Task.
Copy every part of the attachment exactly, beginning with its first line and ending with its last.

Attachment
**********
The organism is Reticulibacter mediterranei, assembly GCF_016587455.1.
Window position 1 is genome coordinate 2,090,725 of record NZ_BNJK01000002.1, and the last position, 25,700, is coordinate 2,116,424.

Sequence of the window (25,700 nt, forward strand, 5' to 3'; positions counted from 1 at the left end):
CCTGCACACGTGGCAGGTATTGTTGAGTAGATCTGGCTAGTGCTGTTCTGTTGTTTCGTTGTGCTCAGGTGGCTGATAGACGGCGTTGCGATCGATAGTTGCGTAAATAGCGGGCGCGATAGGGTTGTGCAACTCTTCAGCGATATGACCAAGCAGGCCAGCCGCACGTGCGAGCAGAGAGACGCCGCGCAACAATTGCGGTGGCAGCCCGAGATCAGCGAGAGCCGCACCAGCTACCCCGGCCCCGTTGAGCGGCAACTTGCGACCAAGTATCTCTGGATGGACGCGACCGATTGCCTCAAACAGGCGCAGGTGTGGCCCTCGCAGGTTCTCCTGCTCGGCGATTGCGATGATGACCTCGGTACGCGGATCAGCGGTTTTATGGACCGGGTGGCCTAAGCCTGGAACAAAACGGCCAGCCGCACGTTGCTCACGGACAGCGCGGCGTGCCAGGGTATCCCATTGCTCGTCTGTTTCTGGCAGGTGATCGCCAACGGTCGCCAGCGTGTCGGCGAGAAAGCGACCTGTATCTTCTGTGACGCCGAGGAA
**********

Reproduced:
The organism is Reticulibacter mediterranei, assembly GCF_016587455.1.
Window position 1 is genome coordinate 2,090,725 of record NZ_BNJK01000002.1, and the last position, 25,700, is coordinate 2,116,424.

Sequence of the window (25,700 nt, forward strand, 5' to 3'; positions counted from 1 at the left end):
CCTGCACACGTGGCAGGTATTGTTGAGTAGATCTGGCTAGTGCTGTTCTGTTGTTTCGTTGTGCTCAGGTGGCTGATAGACGGCGTTGCGATCGATAGTTGCGTAAATAGCGGGCGCGATAGGGTTGTGCAACTCTTCAGCGATATGACCAAGCAGGCCAGCCGCACGTGCGAGCAGAGAGACGCCGCGCAACAATTGCGGTGGCAGCCCGAGATCAGCGAGAGCCGCACCAGCTACCCCGGCCCCGTTGAGCGGCAACTTGCGACCAAGTATCTCTGGATGGACGCGACCGATTGCCTCAAACAGGCGCAGGTGTGGCCCTCGCAGGTTCTCCTGCTCGGCGATTGCGATGATGACCTCGGTACGCGGATCAGCGGTTTTATGGACCGGGTGGCCTAAGCCTGGAACAAAACGGCCAGCCGCACGTTGCTCACGGACAGCGCGGCGTGCCAGGGTATCCCATTGCTCGTCTGTTTCTGGCAGGTGATCGCCAACGGTCGCCAGCGTGTCGGCGAGAAAGCGACCTGTATCTTCTGTGACGCCGAGGAA